If I understand your question, you're asking whether statements in an introduction or conclusion which summarise fully-referenced, more detailed statements in the body of your writing should be referenced too.
The answer is the same as for anything, regardless of where it's found in something you write:
If a statement is your own conclusion based on information you have drawn from outside sources, then as long as you note what information you got from which sources by referencing correctly within the body of the document where you explain how you came to your conclusion, you don't need to reference this conclusive or interpretive statement; it's the result of your own mental process.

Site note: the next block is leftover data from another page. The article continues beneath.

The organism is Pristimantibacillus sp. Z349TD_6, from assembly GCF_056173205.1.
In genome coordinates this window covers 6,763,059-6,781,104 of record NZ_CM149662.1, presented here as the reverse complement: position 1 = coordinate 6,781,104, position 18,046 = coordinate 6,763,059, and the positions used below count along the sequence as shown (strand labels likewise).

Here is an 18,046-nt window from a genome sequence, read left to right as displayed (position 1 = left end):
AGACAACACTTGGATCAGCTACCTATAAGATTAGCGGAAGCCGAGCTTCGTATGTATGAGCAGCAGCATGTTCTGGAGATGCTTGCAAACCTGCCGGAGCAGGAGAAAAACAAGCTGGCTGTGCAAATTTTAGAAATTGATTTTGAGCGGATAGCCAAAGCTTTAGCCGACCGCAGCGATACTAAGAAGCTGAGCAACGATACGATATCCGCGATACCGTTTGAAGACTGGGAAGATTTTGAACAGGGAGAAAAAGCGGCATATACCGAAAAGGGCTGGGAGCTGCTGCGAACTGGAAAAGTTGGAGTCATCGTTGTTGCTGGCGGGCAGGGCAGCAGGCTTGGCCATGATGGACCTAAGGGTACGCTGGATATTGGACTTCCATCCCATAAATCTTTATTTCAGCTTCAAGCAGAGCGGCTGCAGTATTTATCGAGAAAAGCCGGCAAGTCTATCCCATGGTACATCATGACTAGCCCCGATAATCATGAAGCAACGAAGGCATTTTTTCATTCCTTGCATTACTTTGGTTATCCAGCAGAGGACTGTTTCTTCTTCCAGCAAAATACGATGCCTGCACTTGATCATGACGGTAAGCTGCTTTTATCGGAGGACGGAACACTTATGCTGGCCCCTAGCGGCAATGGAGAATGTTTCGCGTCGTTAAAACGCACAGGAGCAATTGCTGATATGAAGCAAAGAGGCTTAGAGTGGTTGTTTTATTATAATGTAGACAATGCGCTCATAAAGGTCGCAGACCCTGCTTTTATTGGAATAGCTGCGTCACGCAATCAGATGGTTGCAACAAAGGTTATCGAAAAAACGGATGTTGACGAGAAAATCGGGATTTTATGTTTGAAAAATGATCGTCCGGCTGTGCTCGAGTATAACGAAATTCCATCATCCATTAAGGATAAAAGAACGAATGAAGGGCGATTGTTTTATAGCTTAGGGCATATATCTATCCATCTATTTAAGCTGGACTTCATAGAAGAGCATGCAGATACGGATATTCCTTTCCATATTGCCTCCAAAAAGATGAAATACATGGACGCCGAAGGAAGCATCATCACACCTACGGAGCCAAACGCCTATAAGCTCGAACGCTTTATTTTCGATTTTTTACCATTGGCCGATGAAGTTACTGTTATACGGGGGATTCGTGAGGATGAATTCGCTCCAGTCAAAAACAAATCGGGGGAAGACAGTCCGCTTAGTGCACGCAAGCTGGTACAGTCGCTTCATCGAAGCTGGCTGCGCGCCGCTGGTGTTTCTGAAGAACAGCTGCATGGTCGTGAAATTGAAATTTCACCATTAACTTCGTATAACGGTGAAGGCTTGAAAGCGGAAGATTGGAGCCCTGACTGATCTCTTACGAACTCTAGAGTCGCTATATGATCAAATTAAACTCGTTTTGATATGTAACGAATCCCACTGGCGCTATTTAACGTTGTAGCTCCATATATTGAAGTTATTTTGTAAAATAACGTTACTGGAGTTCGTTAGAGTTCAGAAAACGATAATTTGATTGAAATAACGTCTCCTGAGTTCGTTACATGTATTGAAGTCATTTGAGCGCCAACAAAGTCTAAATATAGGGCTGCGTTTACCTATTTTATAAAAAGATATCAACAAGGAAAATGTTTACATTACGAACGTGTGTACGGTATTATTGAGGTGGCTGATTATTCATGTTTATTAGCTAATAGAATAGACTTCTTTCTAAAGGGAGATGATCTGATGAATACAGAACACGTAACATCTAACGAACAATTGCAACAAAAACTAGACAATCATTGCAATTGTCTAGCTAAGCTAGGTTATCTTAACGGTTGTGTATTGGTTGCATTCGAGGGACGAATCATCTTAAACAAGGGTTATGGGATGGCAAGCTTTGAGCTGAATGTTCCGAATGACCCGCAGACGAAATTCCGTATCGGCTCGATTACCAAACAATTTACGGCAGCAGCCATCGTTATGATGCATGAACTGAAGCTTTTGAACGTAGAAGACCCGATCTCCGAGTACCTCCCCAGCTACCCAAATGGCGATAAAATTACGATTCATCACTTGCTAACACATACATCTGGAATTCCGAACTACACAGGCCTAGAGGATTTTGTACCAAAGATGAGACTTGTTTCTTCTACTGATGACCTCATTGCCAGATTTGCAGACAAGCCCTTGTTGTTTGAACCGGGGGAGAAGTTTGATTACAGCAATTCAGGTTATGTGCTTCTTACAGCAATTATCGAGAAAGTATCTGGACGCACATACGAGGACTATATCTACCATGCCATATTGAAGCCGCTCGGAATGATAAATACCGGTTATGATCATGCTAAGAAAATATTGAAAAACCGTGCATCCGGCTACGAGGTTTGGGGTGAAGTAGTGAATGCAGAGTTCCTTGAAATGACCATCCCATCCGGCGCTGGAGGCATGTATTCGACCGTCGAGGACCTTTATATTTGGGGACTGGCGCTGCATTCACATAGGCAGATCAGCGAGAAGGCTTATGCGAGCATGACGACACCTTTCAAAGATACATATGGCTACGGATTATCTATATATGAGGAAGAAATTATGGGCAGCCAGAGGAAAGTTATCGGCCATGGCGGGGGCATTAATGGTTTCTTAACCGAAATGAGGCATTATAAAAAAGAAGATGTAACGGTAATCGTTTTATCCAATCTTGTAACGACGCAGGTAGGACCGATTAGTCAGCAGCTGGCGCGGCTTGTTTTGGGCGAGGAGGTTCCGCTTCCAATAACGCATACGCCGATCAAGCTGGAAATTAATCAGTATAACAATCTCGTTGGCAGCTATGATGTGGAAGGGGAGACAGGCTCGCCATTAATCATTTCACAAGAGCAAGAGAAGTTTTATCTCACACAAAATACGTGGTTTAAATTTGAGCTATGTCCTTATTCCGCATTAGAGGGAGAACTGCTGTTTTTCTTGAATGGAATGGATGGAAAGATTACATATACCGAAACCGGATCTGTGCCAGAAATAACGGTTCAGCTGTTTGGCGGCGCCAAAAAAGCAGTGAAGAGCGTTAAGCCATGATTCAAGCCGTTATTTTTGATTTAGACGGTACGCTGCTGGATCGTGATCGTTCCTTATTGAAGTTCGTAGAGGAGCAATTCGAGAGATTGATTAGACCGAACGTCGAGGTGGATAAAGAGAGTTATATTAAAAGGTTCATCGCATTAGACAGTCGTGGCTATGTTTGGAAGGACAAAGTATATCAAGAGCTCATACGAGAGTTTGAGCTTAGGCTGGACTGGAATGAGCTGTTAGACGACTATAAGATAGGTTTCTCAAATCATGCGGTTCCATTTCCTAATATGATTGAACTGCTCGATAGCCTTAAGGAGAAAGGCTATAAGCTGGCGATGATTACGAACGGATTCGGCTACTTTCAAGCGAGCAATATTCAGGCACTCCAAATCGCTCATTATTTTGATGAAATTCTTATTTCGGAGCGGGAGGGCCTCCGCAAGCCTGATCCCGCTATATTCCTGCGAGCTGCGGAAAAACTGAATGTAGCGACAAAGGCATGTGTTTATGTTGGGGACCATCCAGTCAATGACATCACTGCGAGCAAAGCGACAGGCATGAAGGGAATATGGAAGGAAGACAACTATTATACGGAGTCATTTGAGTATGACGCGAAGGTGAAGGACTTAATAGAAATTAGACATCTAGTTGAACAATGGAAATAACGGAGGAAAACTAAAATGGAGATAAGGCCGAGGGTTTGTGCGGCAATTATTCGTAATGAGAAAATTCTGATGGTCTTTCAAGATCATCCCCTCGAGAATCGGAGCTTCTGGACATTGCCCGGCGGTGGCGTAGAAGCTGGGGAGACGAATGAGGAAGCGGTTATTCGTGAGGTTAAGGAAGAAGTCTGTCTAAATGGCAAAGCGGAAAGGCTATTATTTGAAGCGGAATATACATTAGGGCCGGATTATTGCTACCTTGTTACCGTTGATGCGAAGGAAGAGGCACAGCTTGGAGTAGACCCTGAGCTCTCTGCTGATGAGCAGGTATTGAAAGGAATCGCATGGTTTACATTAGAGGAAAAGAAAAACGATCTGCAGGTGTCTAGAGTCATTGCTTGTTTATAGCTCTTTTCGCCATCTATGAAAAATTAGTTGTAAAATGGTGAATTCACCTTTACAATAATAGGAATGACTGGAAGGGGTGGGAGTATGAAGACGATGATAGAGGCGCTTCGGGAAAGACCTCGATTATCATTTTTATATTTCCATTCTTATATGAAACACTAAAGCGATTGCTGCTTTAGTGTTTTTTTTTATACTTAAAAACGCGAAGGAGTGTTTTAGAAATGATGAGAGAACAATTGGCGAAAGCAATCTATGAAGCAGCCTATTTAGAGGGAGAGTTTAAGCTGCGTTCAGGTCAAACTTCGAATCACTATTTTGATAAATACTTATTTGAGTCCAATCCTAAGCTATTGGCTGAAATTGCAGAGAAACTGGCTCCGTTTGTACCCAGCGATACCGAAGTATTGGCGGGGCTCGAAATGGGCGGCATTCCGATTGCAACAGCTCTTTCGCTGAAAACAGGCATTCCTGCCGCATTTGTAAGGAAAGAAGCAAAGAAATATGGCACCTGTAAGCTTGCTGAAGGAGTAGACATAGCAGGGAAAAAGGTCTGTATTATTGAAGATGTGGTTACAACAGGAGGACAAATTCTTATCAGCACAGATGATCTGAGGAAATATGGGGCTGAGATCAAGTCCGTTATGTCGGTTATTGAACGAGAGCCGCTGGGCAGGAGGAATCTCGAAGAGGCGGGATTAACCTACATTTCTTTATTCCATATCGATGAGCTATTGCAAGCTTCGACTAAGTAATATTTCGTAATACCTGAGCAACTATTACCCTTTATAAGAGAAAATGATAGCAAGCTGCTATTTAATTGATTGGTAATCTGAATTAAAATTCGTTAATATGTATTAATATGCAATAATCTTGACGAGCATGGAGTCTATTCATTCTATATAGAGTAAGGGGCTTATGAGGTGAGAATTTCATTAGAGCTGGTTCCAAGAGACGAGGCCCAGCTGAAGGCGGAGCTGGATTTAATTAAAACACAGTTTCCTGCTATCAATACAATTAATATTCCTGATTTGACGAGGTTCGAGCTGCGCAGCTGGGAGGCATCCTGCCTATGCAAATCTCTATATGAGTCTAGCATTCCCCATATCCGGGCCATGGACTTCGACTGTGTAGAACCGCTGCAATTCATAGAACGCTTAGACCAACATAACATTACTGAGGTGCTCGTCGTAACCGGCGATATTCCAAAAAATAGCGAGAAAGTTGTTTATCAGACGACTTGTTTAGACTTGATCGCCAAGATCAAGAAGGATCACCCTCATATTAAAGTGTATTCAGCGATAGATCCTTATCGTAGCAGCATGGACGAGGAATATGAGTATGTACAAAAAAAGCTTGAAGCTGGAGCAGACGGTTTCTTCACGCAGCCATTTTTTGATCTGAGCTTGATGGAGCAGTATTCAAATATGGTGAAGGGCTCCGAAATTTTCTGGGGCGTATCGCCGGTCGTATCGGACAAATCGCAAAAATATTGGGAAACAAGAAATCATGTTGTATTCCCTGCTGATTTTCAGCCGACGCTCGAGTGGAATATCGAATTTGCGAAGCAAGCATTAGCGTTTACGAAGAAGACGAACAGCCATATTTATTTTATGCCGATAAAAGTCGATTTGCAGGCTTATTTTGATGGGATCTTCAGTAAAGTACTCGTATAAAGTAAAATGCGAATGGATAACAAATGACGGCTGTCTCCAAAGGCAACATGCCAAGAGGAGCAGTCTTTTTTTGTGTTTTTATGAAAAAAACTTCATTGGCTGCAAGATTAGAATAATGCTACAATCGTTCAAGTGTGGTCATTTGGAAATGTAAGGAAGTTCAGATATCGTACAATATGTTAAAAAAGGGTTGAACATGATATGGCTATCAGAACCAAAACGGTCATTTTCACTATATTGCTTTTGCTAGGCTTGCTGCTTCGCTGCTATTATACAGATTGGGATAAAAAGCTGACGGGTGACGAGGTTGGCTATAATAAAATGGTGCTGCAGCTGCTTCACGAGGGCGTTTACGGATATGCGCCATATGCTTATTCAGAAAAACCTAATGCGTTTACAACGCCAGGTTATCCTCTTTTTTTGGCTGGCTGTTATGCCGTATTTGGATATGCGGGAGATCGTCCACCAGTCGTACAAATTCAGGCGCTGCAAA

On the other hand, if the statement is information from another source, you must reference it. Whether or not it's heavily summarised or you intend to expand on the statement, with references, later, the simple rule of referencing everything that did not originate with your own work still applies.
As a rule, though, I'd advise you to check with your teacher, tutor, student advisor, TA, lecturer, or whomever else applies. What I explained above is technically the right way to do it, but it wouldn't surprise me if some institutions at least aren't quite that strict.